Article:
Now we can see that contrast is a property of texture, so next we’ll check on how to access the texture from the brush.
Check on the References at the bottom of the page, sometimes there are many references, and it may take some guess work to find the right one, but in this case its obviously Brush.texture.
Now we know that the texture can be accessed from bpy.data.brushes["BrushName"].texture but normally you won’t want to access the brush by name, so we’ll see now to access the active brush instead.
So the next step is to check on where brushes are accessed from via the References. In this case there is simply bpy.context.brush which is all we need.
Now you can use the Python console to form the nested properties needed to access brush textures contrast, logically we now know.
Context -> Brush -> Texture -> Contrast
Since the attribute for each is given along the way we can compose the data path in the python console:
There can be multiple ways to access the same data, which you choose often depends on the task.
An alternate path to access the same setting is...
Or access the brush directly...
If you are writing a user tool normally you want to use the bpy.context since the user normally expects the tool to operate on what they have selected.
For automation you are more likely to use bpy.data since you want to be able to access specific data and manipulate it, no matter what the user currently has the view set at.
Most key-strokes and buttons in Blender call an operator which is also exposed to python via bpy.ops,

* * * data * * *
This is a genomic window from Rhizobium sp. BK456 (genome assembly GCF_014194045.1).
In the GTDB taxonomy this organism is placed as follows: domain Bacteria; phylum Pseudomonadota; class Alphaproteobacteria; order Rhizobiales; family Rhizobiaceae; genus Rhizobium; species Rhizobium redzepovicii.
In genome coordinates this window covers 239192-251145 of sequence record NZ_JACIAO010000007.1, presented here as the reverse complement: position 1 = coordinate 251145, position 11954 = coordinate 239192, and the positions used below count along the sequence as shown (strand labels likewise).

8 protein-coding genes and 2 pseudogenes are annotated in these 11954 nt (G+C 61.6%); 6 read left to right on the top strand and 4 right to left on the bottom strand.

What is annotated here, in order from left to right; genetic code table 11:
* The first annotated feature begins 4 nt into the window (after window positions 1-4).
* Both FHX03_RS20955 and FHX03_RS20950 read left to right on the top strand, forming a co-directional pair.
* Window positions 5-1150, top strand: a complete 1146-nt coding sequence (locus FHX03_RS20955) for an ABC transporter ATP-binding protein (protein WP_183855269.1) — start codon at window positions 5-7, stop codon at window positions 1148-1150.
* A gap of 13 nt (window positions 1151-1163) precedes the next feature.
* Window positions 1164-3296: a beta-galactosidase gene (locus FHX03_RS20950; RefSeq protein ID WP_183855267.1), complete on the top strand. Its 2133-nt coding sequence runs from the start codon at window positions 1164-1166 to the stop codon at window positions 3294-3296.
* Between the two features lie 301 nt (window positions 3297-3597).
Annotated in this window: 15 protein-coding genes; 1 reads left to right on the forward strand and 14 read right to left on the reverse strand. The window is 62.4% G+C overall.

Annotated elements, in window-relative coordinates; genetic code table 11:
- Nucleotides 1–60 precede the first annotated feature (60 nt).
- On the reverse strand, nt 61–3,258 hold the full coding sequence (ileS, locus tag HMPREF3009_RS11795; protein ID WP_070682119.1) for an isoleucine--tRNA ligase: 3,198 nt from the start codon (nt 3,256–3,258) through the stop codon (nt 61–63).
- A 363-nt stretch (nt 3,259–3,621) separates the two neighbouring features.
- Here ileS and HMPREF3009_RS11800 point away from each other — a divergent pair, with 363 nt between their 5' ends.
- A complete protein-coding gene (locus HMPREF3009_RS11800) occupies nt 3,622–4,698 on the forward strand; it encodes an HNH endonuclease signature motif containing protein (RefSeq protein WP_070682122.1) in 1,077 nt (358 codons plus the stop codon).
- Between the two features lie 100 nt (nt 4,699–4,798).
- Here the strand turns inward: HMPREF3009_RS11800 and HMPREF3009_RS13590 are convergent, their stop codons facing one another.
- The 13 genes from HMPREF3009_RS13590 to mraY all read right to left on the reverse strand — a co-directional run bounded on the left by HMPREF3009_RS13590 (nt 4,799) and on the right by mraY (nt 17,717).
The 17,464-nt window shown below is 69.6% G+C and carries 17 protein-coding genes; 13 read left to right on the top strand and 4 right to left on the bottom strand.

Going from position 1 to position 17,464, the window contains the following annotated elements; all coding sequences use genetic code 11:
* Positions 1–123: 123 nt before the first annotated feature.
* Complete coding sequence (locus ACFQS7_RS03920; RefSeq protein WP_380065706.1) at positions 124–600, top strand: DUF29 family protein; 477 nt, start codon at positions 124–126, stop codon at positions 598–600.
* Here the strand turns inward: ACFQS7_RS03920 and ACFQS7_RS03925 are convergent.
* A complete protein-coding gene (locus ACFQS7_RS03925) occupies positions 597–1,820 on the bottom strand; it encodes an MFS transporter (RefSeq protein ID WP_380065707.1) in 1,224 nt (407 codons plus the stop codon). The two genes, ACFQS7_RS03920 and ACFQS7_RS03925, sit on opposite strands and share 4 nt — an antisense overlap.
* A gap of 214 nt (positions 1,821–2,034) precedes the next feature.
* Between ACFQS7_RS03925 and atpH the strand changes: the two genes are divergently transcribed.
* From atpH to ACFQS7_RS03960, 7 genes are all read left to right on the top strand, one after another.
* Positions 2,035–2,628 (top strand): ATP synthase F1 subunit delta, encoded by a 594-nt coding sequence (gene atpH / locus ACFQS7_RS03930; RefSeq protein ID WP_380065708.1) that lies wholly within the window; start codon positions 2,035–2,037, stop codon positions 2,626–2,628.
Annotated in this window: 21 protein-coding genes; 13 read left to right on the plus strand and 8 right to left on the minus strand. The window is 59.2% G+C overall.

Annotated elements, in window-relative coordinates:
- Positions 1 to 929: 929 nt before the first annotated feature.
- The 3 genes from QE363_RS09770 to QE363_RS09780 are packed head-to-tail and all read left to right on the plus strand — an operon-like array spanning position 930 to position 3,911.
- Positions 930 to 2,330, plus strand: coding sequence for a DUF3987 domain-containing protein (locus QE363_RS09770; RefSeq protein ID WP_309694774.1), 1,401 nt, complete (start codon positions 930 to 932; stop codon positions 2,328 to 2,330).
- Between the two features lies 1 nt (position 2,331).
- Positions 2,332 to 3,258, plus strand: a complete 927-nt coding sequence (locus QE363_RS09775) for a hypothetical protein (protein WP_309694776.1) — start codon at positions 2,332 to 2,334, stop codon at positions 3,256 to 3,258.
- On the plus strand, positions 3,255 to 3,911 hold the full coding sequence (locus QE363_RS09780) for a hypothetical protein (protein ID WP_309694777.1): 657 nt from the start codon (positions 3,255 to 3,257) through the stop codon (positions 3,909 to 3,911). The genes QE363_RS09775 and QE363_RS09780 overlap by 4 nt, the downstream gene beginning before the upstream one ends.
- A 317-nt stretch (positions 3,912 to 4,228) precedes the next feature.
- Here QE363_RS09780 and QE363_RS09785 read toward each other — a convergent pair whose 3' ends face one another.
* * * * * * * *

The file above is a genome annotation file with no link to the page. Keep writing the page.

To see the Python equivalent hover your mouse over the button and see the tool-tip, eg Python: bpy.ops.render.render(), If there is no tool-tip or the Python: line is missing then this button is not using an operator and can’t be accessed from Python.
If you want to use this in a script you can press Control-C while your mouse is over the button to copy it to the clipboard.
You can also right click on the button and view the Online Python Reference, this mainly shows arguments and their defaults however operators written in Python show their file and line number which may be useful if you are interested to check on the source code.
Not all operators can be called usefully from Python, for more on this see using operators.
Blender records operators you run and displays them in the Info space. This is located above the file-menu which can be dragged down to display its contents.
Select the Script screen that comes default with Blender to see its output. You can perform some actions and see them show up - delete a vertex for example.
Each entry can be selected (Right-Mouse-Button), then copied Control-C, usually to paste in the text editor or python console.
Not all operators get registered for display, zooming the view for example isn’t so useful to repeat so its excluded from the output.
To display every operator that runs see Show All Operators